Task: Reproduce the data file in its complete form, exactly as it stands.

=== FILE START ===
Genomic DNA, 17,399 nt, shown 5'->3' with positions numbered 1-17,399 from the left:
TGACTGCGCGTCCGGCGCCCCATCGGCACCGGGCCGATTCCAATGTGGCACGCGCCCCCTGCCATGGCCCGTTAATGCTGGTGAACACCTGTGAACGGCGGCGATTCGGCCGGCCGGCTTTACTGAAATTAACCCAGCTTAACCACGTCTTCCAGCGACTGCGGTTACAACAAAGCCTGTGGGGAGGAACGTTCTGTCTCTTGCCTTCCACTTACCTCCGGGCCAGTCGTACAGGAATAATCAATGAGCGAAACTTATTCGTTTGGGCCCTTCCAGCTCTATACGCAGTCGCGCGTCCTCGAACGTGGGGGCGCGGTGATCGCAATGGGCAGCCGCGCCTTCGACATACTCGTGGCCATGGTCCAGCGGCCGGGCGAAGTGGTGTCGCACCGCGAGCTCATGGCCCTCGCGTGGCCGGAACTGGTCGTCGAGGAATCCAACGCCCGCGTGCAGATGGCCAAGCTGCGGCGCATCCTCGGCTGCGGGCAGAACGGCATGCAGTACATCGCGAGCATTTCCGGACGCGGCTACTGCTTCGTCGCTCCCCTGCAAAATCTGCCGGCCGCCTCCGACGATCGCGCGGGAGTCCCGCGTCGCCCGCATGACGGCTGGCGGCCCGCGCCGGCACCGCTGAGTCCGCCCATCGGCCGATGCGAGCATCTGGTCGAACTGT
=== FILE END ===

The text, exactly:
Genomic DNA, 17,399 nt, shown 5'->3' with positions numbered 1-17,399 from the left:
TGACTGCGCGTCCGGCGCCCCATCGGCACCGGGCCGATTCCAATGTGGCACGCGCCCCCTGCCATGGCCCGTTAATGCTGGTGAACACCTGTGAACGGCGGCGATTCGGCCGGCCGGCTTTACTGAAATTAACCCAGCTTAACCACGTCTTCCAGCGACTGCGGTTACAACAAAGCCTGTGGGGAGGAACGTTCTGTCTCTTGCCTTCCACTTACCTCCGGGCCAGTCGTACAGGAATAATCAATGAGCGAAACTTATTCGTTTGGGCCCTTCCAGCTCTATACGCAGTCGCGCGTCCTCGAACGTGGGGGCGCGGTGATCGCAATGGGCAGCCGCGCCTTCGACATACTCGTGGCCATGGTCCAGCGGCCGGGCGAAGTGGTGTCGCACCGCGAGCTCATGGCCCTCGCGTGGCCGGAACTGGTCGTCGAGGAATCCAACGCCCGCGTGCAGATGGCCAAGCTGCGGCGCATCCTCGGCTGCGGGCAGAACGGCATGCAGTACATCGCGAGCATTTCCGGACGCGGCTACTGCTTCGTCGCTCCCCTGCAAAATCTGCCGGCCGCCTCCGACGATCGCGCGGGAGTCCCGCGTCGCCCGCATGACGGCTGGCGGCCCGCGCCGGCACCGCTGAGTCCGCCCATCGGCCGATGCGAGCATCTGGTCGAACTGT